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520nm laser pointer powered by AAA?

lazylazer

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I'm looking to buy a 520nm laser diode pen style pointer powered by common batteries like AAA or AA. Do they exist?

The reason is I plan to use this once in a while at star parties and I only turn them on very briefly to avoid too much disruptions. So there is no need for long duration lithium rechargeable batteries. Rather I prefer the convenience of AAA or AA which I have alot of at home.

I see laserland has a 520nm laser pointer on ebay for $24 but it uses 16340 batteries.

o-like has a $99 120mW for $99 and uses 18650.

I already have DPSS green pointers using AAA. They work fine but I just want to have a laser diode version.

Any suggestions?
 



diachi

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Not aware of any commercially produced, although maybe someone else is? I'd need to do a little searching.

I built my 515 to run on 2x AAA, although opted for the Lithium primary cells (not rechargeable) from Energizer. Found regular alkaline AAA batteries did not last long under the load.
 
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paul1598419

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Considering the price of the alternatives, I'd opt for the LaserLands pointer which I got it an auction for $17.00. They do take 2 16340 Li-ion batteries, but at the power they are set at, will last a very long time between charges. I have to believe that the other two options wouldn't last long on AAA alkaline batteries.
 

steve001

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I'm looking to buy a 520nm laser diode pen style pointer powered by common batteries like AAA or AA. Do they exist?

The reason is I plan to use this once in a while at star parties and I only turn them on very briefly to avoid too much disruptions. So there is no need for long duration lithium rechargeable batteries. Rather I prefer the convenience of AAA or AA which I have alot of at home.

I see laserland has a 520nm laser pointer on ebay for $24 but it uses 16340 batteries.

o-like has a $99 120mW for $99 and uses 18650.

I already have DPSS green pointers using AAA. They work fine but I just want to have a laser diode version.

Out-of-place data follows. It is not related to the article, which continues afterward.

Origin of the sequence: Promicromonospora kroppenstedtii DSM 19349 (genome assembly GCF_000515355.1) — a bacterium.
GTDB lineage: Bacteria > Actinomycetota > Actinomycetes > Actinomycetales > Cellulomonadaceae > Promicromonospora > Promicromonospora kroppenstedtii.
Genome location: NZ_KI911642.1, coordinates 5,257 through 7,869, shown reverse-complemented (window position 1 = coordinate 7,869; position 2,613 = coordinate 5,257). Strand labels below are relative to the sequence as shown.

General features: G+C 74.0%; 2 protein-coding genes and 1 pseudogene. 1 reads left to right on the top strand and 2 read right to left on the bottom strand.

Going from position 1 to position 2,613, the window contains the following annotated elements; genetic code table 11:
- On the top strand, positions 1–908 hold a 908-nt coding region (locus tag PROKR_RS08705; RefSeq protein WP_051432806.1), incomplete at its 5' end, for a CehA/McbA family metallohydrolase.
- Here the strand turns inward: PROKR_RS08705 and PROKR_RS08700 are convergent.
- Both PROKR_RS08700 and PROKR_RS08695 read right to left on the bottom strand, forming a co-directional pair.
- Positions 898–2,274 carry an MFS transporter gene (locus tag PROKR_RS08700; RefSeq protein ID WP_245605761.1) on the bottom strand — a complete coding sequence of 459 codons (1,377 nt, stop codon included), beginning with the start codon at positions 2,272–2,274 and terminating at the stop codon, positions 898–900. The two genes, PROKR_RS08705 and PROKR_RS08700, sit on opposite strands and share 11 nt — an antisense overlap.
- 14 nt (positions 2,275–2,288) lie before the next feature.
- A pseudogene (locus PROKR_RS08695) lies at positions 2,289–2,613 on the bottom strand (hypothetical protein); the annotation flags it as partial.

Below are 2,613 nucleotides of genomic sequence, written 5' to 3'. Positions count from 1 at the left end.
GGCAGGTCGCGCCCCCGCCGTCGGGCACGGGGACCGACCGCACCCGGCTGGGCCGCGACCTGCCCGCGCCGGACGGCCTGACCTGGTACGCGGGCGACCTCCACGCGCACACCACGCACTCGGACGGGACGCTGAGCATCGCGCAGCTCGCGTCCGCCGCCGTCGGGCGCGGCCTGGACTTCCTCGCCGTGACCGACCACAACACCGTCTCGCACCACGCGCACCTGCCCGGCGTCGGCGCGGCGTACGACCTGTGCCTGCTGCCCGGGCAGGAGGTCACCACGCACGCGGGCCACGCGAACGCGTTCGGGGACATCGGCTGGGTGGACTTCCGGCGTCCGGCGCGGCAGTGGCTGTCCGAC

Any suggestions?
I suspect Paul's reply is correct. If that is true then you'll in the long end up spending more money on batteries then you would on li-ion.
 

paul1598419

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You know while I was measuring the wavelength of these SB1573N91 Sharp diodes, I also measure my LaserLands pointer and it was rock steady at 510nm for over a minute before it started to rise slowly. That is a pretty nice shade of green. Not any yellow in it compared to a 532nm.
 

ElectricPlasma

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OP, you might have a much easier time picking out a 520nm laser that uses one 18650, and instead of the 18650 using one of these:



It's a 3xAAA to 18650 adapter, and they're all over the internet. Try eBay, alibaba, etc. At least that way you can run most standard 18650 lasers from AAAs (given <~500mW?), and you've also got a much larger selection to choose from vs AAA native devices.

I don't know how long they would last though, definitely not as long as an 18650.
 
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BowtieGuy

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EP, that's a good alternative if you are strictly limited to AAA batteries. As you mentioned, I've got to believe that they wouldn't last anywhere near as long as an 18650 cell.
 

Benm

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Definitely not. A good AAA alkaline has 1000 mAh capacity or so, at a discharge rate of 100 mA (i.e. over a 10 hour period). By the time you discharge it with 1 amp that capacity drops quite a bit, i would not expect to work over half an hour (though it "should" work for a full hour based on capacity).

I'm not sure how much current your laser will draw, but it's something to consider.
 

paul1598419

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Would depend on the driver's minimum input voltage, as the three AAA will drop as they discharge. I doubt you'd get more than half its capacity. But, that's just a guess.
 

Benm

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@Paul, that's another issue indeed, the minimum input voltage the driver would accept.

Considering i supopse it's boost switchmode solution here it would probably cut off at 3.0 or 2.5 volts to save a lihtium battery, which is not -that- bad for 3 alkalines in series. Especially if the load is not that high (few hundred mA at best) a cut off at 2.5 vots (0.8 per cell) would get most of the energy out of an alkaline cell.

If you wanted to use NIMH AAA cells things would be even better, those don't drop under 1.2 volt a cell until almost completely depleted, typical lithium protection may even risk over-discharge there if the cells are not well matched.
 

paul1598419

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The other problem here is that with the Vf of the diode being fairly high, a boost driver must pull more current to supply the diode and so will run the batteries down much faster than diodes with a lower Vf. I don't see those AAA lasting very long at all.
 




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